British experts have studied another masterpiece by Leonardo da Vinci, and believe they know how her smile appears most pronounced when viewed from an angle and less so when looked at directly
Researchers from a British university believe they have unlocked the mystery of the Mona Lisa’s famously enigmatic smile – by analysing another, recently-discovered masterpiece by Leonardo da Vinci.
By looking at La Bella Principessa, the portrait of the daughter of a Milanese nobleman, researchers found intriguing clues as to how the Renaissance genius managed to paint the Mona Lisa in such a way that her coy smile appears most pronounced when viewed from an angle and less so when looked at directly.
The researchers, from Sheffield Hallam University, believe that in the case of both portraits, the same effect was created by a painting technique known as “sfumato”, meaning soft or pale in Italian, in which subtle colours and shades around the mouths of the subjects create a clever optical illusion.
If one focuses on the eyes of the subject, the lips appear to slant delicately upwards in a tentative smile, but if one looks at the mouth directly, they appear flatter.
In both paintings, Leonardo expertly exploited differences between our peripheral vision and direct sight.
The research suggests that the Mona Lisa’s dancing smile was no fluke, but a deliberate technique by Leonardo that he had already perfected in La Bella Principessa, an earlier work.
“As the smile disappears as soon as the viewer tries to ‘catch it’, we have named this visual illusion the ‘uncatchable smile’,” wrote the researchers, Michelle Newberry and Alessandro Soranzo, from Sheffield Hallam University.
They organised a series of experiments in which people were asked to look at the Mona Lisa and La Bella Principessa from different distances and angles.
They were also shown digital copies of the paintings which had been blurred to different degrees.
The blurring mimicked the effects of people’s peripheral vision, in which objects are seen less distinctly. The more blurred the images were, the more Leonardo’s subjects appeared to smile.
“La Bella Principessa’s mouth appears to change slant depending on both the viewing distance and the level of blur applied to a digital version of the portrait,” they wrote in a paper published by the journal Vision Research.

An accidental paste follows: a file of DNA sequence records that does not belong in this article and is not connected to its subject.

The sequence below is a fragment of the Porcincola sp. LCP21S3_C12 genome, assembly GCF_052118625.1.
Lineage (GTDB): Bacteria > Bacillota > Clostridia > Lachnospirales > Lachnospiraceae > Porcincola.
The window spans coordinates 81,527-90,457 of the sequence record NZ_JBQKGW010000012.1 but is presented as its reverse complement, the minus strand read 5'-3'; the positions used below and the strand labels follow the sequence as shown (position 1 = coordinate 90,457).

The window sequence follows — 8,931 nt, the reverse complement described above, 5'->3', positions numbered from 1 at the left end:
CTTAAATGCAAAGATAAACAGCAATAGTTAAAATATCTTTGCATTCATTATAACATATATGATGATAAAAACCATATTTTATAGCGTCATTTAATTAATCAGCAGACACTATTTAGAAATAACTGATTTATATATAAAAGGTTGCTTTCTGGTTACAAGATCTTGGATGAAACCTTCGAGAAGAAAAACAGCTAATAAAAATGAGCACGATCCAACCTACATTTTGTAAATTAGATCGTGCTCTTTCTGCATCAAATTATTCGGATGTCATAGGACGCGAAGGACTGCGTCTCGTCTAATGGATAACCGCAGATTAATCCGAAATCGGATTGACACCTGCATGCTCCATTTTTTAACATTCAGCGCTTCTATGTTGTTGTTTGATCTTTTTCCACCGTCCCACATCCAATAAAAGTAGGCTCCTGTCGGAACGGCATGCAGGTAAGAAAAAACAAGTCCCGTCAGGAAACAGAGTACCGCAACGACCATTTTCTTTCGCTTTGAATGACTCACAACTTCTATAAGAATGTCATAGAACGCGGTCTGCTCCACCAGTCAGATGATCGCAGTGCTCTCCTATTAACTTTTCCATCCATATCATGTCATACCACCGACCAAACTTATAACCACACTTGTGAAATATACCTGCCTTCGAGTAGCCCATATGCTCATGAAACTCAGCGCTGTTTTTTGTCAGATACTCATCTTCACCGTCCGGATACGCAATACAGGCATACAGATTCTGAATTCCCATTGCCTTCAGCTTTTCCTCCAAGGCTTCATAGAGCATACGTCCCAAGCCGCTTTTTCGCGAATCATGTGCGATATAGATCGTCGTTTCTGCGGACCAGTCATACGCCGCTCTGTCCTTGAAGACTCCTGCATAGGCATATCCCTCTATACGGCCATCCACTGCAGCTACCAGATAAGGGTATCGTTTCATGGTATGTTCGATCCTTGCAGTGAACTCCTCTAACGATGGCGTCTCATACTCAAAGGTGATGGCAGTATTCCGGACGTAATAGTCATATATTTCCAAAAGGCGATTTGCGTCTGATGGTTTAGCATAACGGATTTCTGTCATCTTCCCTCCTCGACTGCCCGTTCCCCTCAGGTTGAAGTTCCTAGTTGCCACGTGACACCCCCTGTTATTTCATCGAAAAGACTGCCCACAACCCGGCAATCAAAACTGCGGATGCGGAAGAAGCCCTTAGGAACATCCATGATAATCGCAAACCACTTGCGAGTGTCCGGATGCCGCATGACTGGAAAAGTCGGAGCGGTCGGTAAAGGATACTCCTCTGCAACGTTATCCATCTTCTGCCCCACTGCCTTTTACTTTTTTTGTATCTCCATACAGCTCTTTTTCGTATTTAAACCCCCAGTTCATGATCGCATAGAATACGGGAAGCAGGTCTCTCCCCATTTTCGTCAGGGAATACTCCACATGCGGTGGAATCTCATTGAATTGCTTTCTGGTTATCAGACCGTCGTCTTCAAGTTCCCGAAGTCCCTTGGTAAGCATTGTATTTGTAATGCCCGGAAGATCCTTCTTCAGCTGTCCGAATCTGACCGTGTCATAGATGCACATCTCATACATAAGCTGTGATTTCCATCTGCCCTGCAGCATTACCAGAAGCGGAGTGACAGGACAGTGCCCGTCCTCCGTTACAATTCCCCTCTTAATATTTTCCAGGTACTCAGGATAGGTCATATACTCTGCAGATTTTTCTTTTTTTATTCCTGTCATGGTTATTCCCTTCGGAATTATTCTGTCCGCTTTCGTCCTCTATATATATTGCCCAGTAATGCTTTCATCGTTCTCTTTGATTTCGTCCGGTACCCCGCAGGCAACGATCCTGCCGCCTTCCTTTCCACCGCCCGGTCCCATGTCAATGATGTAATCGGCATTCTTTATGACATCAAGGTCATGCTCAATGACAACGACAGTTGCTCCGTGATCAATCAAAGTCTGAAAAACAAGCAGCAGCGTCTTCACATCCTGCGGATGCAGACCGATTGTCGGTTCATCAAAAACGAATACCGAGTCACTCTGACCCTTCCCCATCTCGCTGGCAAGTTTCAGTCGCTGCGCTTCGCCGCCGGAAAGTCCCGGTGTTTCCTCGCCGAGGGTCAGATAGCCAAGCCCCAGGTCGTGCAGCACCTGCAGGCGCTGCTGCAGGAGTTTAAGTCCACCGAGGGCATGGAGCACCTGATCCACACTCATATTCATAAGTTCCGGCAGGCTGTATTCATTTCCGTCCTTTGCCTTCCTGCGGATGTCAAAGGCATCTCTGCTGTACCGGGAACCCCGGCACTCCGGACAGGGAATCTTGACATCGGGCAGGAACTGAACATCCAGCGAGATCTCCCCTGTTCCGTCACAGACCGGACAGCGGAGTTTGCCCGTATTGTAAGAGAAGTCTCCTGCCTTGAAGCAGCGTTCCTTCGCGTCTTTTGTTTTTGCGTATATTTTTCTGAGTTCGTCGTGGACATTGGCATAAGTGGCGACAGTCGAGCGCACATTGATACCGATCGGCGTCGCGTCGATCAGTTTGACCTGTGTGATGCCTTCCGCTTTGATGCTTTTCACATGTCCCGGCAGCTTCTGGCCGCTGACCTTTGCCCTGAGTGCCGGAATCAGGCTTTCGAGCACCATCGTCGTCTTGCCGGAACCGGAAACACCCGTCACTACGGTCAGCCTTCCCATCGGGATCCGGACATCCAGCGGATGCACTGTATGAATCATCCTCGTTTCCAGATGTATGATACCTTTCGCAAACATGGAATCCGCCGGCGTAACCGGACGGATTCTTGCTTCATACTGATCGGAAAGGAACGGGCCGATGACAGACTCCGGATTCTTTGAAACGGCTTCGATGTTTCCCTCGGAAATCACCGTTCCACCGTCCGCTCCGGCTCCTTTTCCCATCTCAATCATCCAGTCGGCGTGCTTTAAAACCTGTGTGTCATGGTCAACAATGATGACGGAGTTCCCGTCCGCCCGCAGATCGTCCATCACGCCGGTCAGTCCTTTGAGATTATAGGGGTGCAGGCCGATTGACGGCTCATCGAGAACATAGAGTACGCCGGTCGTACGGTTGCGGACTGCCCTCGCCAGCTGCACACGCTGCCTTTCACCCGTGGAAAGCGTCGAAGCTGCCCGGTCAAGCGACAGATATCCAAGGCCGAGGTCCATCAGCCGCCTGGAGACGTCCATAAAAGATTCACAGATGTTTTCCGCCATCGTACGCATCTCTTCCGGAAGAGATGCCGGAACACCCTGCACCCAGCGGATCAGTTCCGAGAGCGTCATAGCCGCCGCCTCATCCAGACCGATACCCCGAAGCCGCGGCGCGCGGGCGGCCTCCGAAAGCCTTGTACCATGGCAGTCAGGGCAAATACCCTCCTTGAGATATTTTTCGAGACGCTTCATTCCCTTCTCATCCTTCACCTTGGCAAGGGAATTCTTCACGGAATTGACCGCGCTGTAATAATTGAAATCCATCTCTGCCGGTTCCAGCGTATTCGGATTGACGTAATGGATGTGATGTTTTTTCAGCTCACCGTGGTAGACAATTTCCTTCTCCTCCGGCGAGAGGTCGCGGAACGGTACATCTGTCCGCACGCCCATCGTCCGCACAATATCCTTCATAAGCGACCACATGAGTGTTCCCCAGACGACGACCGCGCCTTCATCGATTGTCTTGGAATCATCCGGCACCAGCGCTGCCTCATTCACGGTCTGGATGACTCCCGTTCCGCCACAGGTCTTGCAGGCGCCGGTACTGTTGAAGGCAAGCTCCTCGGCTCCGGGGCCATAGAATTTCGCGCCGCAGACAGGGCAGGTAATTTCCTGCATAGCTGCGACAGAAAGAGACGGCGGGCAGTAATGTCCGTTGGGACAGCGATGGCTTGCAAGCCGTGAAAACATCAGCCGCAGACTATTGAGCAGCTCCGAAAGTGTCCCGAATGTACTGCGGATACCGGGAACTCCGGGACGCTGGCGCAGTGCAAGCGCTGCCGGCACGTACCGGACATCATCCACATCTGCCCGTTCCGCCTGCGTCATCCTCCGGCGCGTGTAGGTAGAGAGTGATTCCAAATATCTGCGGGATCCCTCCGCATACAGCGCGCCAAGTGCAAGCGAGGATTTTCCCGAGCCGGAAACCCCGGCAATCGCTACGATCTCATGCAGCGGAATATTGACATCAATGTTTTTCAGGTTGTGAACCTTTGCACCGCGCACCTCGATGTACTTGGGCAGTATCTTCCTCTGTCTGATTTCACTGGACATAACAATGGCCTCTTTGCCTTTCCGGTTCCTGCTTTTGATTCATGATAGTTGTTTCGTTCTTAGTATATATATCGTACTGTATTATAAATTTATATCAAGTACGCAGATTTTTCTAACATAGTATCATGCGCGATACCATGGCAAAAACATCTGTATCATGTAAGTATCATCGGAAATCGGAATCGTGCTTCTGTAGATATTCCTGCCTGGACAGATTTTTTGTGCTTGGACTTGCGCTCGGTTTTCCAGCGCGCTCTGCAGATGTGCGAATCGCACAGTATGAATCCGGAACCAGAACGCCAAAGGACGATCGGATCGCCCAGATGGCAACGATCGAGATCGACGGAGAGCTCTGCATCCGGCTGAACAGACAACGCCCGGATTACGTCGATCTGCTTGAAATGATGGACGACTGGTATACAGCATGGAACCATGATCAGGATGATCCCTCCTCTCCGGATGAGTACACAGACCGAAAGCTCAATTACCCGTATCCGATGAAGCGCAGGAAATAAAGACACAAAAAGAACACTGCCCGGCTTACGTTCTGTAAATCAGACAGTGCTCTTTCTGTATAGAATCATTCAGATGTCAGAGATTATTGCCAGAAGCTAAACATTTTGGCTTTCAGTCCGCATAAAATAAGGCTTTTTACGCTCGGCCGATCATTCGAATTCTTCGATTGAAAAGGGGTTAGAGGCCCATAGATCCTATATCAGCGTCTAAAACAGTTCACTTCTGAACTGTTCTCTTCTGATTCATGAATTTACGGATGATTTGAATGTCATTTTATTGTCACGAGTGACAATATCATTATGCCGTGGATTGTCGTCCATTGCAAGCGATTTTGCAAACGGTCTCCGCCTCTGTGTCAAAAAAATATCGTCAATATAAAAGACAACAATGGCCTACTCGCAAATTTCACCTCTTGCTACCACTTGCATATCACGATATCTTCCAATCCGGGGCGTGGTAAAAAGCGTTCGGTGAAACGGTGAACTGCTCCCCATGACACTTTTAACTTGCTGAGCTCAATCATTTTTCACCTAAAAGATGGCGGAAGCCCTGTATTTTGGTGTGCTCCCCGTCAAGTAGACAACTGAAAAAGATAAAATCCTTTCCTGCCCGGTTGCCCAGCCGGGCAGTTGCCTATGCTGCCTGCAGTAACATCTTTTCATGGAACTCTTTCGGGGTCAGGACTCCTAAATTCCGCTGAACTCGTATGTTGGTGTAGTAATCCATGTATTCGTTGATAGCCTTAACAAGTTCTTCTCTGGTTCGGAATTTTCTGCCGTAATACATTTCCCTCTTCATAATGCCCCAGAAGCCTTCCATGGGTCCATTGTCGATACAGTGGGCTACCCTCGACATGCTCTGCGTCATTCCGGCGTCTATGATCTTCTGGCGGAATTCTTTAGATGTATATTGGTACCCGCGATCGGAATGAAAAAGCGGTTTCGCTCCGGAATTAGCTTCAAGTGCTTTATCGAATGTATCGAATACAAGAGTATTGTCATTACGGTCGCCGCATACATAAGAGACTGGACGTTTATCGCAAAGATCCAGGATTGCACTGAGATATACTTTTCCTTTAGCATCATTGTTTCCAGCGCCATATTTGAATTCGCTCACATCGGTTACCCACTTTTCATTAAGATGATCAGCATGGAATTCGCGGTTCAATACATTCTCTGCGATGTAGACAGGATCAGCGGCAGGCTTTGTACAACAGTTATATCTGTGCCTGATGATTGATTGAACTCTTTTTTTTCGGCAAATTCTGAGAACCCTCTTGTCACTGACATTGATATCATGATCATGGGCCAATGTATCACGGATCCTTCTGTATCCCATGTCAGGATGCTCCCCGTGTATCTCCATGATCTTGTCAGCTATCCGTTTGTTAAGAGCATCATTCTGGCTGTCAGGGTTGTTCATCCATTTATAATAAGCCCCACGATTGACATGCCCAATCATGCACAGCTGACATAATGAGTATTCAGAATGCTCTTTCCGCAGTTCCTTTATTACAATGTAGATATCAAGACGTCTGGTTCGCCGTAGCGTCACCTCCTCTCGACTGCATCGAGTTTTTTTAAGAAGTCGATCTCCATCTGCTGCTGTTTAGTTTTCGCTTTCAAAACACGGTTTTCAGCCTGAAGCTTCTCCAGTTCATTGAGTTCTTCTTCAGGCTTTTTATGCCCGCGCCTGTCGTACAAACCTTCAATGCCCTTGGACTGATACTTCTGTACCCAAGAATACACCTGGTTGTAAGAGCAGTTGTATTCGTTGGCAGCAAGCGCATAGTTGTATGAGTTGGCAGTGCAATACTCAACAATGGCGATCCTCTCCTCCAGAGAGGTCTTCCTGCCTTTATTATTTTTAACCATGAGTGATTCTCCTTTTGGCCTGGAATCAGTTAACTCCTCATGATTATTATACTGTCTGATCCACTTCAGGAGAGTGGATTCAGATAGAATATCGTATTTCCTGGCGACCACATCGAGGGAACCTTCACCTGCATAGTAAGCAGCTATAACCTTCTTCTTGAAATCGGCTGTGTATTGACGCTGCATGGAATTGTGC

“Through a series of psychophysics experiments, it was found that a perceived change in the slant of La Bella Principessa’s mouth influences her expression of contentment.”
The volunteers involved in the experiments said that both the Mona Lisa and La Bella Principessa appeared more smiley when viewed from a distance or when their portraits were slightly blurred.
The scientists also showed the people in the tests images of the two women with their mouths or eyes blacked out.
In the images with the mouths obscured, the volunteers reported that they could discern no change of expression in the portraits, suggesting that the key lay with the mouths.
Leonardo painted La Bella Principessa, known in English as Portrait of a Young Fiancee, before he started work on the Mona Lisa.
It was long thought to have been the work of an early 19th-century German artist, but in recent years has been attributed to Leonardo by leading art historians, including Martin Kemp, a Leonardo expert at Oxford University.
The “beautiful princess” of the title is Bianca Sforza, the illegitimate daughter of Ludovico Sforza, one of the dukes of Milan during the late 15th century.
The portrait was commissioned in 1496 when she was 13, on the eve of her marriage to a general in the Milanese army.
Within months of her marriage she was dead, possibly as a result of complications arising from an ectopic pregnancy.
The model for Mona Lisa is thought by many scholars to be Lisa Gherardini, the wife of a rich Florentine silk merchant.